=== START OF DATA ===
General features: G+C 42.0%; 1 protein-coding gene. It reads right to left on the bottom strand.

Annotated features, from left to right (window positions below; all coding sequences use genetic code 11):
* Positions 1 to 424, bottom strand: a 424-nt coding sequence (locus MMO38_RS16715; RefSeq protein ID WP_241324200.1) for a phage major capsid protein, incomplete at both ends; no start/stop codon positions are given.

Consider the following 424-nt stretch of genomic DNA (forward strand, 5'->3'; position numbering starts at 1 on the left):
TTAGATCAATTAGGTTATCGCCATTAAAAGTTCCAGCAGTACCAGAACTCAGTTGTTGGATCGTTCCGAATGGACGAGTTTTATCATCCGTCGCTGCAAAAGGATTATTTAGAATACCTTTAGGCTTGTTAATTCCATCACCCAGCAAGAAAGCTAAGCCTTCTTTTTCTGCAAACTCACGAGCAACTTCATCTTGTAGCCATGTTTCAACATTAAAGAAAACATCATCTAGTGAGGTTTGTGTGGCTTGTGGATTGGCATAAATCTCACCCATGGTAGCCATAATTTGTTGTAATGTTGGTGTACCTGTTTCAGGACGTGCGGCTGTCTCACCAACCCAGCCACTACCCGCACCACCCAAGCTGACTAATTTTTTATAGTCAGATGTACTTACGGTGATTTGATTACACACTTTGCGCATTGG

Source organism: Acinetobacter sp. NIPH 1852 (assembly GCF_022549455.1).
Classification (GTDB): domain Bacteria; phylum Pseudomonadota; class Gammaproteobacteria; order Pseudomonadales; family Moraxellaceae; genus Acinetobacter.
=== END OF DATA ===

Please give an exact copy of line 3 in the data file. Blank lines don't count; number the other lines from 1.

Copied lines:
* Positions 1 to 424, bottom strand: a 424-nt coding sequence (locus MMO38_RS16715; RefSeq protein ID WP_241324200.1) for a phage major capsid protein, incomplete at both ends; no start/stop codon positions are given.